4-MIN READ

What Was 'Racist' Winston Churchill's Role in 1943 Bengal Famine Which Killed Millions?

What Was 'Racist' Winston Churchill's Role in 1943 Bengal Famine Which Killed Millions?

Churchill, in India, is remembered as the man who caused the devastating Bengal Famine.

Jashodhara Mukherjee
  • News18.com
  • Last Updated: June 9, 2020, 5:35 PM IST
Share this:

Everyone knows Winston Churchill was a famous racist-- so when the statue in London's Parliament Square was defaced with "Churchill" crossed out with black marker pen and the words "is racist" underneath, many breathed a sigh of relief.

Protesters also pinned a poster to the memorial with the words "Black Lives Matter." Soon after the defacement of the property, along with outrage, came justification. "But, he was racist," that's what Twitter said.

Many Indians agreed with the thought.

Winston Churchill, in India, is remembered as the man who caused the devastating Bengal Famine.

In 2019, a study published in the journal, Geophysical Research Letters, suggested that the Bengal Famine of 1943 which led to the death of more than 3 million people, was not caused just by drought but also due to complete policy failure on part of then-British Prime Minister Winston Churchill.

The scientists analysed the level of soil moisture between 1870 to 2016 to find out what exactly happened. According to them, there were six notable famines during this time frame and the Bengal Famine was the only one that could not be traced to any crop failures or deficit of soil moisture.

READ: 'Churchill Was Racist': Indians Remember Bengal Famine after Statue is Vandalized

The same study also asserted that Bengal's problems in that year were exacerbated by other factors related to World War II which affected the state's economy.

In fact, the researchers showed that the conditions of drought were the worst in 1941 while levels of rain were above average in 1943, when the famine was at its peak. Then was it indeed Churchill who was responsible for the famine?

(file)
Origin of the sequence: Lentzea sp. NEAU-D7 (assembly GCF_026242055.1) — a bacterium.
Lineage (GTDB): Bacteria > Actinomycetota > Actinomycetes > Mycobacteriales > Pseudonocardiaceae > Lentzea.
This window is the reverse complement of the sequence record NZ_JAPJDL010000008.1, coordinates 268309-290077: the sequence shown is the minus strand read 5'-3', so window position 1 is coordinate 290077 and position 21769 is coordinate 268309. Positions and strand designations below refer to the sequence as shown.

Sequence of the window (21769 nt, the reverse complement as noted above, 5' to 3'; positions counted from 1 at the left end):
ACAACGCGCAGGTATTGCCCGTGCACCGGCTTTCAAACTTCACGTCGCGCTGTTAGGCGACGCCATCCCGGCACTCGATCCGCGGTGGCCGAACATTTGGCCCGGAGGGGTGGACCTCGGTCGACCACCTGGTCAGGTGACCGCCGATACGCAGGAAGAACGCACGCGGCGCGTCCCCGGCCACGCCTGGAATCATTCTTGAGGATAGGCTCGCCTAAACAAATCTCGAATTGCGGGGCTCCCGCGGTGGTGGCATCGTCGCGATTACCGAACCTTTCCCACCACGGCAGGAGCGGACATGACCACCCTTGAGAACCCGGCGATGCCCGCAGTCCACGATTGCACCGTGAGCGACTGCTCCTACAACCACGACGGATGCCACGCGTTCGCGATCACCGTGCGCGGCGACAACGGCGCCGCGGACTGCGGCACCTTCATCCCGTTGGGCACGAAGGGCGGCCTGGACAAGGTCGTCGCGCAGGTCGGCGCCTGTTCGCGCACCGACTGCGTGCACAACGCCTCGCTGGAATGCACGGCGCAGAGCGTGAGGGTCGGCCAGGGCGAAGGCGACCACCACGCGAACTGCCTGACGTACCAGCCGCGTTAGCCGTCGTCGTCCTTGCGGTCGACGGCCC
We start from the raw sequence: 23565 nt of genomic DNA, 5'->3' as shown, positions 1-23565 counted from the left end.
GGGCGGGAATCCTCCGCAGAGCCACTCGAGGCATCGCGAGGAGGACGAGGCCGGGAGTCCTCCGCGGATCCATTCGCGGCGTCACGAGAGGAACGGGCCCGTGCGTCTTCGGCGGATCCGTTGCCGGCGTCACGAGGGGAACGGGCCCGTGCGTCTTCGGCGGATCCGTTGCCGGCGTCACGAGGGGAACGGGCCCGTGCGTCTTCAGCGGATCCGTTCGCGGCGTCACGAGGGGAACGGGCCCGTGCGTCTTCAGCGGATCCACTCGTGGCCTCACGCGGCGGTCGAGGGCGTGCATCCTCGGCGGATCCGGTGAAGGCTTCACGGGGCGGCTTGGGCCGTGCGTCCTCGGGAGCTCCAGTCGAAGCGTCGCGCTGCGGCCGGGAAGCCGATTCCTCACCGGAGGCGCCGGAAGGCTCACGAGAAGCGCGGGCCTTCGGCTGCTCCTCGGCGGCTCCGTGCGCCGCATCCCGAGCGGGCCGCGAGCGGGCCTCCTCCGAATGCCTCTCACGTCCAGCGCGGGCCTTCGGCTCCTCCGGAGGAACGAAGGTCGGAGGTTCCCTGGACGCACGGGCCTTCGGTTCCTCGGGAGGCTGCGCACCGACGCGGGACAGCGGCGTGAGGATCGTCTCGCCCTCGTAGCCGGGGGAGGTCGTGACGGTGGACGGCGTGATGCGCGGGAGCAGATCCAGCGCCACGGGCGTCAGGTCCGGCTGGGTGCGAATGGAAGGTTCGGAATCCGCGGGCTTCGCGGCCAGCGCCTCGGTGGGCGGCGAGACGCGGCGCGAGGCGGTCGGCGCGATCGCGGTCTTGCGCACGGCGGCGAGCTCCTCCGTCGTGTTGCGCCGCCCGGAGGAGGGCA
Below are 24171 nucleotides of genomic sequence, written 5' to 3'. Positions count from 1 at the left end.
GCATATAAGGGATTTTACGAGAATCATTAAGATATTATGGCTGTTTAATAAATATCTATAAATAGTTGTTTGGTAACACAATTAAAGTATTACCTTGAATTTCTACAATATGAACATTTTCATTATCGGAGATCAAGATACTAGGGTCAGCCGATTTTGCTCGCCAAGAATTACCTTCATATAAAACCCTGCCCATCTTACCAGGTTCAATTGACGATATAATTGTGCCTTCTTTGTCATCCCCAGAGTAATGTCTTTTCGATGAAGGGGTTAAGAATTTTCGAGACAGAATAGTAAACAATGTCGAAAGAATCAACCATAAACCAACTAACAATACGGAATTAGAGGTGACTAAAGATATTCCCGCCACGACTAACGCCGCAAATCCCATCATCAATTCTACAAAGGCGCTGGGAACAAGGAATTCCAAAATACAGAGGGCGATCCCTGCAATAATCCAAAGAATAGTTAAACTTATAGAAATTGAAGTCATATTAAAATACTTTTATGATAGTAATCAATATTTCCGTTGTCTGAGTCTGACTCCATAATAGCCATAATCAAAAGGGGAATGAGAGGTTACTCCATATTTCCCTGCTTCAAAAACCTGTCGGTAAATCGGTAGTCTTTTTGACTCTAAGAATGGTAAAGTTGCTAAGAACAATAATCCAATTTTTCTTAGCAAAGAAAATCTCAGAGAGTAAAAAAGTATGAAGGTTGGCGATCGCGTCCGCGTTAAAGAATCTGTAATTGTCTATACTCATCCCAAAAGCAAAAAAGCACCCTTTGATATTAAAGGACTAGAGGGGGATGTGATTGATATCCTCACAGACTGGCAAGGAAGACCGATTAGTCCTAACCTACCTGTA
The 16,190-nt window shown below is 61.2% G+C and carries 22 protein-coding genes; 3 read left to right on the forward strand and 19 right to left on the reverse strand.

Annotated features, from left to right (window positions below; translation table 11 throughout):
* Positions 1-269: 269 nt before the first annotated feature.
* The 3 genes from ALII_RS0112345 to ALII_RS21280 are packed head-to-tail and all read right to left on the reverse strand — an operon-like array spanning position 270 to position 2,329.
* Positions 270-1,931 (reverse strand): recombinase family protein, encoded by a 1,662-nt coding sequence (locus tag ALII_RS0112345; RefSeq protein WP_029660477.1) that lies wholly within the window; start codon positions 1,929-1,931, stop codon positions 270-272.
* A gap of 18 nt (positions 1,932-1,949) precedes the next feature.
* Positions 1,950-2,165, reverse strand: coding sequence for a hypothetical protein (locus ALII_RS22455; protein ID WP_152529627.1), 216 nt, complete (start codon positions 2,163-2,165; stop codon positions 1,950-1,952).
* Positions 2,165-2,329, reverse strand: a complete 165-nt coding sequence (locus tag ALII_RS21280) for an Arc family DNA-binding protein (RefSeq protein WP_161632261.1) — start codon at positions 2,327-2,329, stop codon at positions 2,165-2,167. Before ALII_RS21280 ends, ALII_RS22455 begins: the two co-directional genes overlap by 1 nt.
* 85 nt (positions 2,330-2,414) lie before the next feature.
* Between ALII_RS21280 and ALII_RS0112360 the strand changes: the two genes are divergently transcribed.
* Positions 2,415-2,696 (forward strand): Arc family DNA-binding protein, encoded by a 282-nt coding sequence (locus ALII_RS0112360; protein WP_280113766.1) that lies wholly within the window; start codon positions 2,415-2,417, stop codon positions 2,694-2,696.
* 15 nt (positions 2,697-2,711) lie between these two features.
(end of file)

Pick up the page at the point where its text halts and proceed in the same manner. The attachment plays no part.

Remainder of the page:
In 2017, Indian politician Shashi Tharoor ranked Chruchill as one of the "worst genocidal dictators" of the 20th century in his book, 'Inglorious Empire.' In the book, Tharoor argued that Chruchill's reputation as a champion of human rights and an inspiring wartime leader is misleading for he was behind the death of millions of people in Bengal. According to Tharoor, as the famine ravaged through Bengal, Churchill diverted food rations to Greece and other countries.

Tharoor's claims were confirmed by journalist Madhushree Mukherjee in her book, 'Churchill's Secret War'. According to Mukherjee, Churchill was secretly sending food shipments to war-stricken Britain and other European countries and denying access to Bengal. British historian Diana Preston disagrees. Preston admits that Churchill did not really care about India, but he did not orchestrate the famine. The only thing he was guilty of was not responding to the famine crisis before it was too late.

In an essay, writer Gideon Polya wrote an essay titled 'Media lying over Churchill's crimes' where he held the British leader responsible for Bengal's state in 1943.

The official website dedicated to Winston Churchill, however, addressed these claims, debunking them. They spoke to historian Arthur Herman, who wrote 'Gandhi and Churchill' in 2008. Herman dismissed claims of Churchill causing the famine as absurd. According to him, the main cause of the famine was the fall of Burma which cut off India's chief supply of rice. Moreover, there was a massive cyclone in October 1942, which added to the woes. Churchill, according to Herman, tried to provide whatever aid he could to avoid the catastrophe, but it just was not enough.

For the past few weeks, the protests over George Floyd's death has emerged into a full-blown movement of civil unrest against oppression, police brutality and anyone or any institution that abused its power to inflict torture upon the weaker sections of society. An example of this would be the petition started in Belgium to take down all statues of former King Leopold II who was responsible for a mass genocide in Congo, which used to be a Belgian colony.

Darkest Hour, which won many accolades, where Winston Churchill is played exceptionally well by Gary Oldman, was not true to history though.

"One realises the practical need to heroise fascists like Churchill and to construct a narrative of a glorious past for Britain, especially in these post-Brexit times. A country found on shameful violence needs a history to celebrate, when they really haven’t done much that needs celebration," Bedatri wrote on BuzzFeed. 

With the statue gone, maybe it is time to review history again, to smash rose-tinted glasses and view world leaders as what they really were. At, least that's what social media seems to think:

Next Story
Loading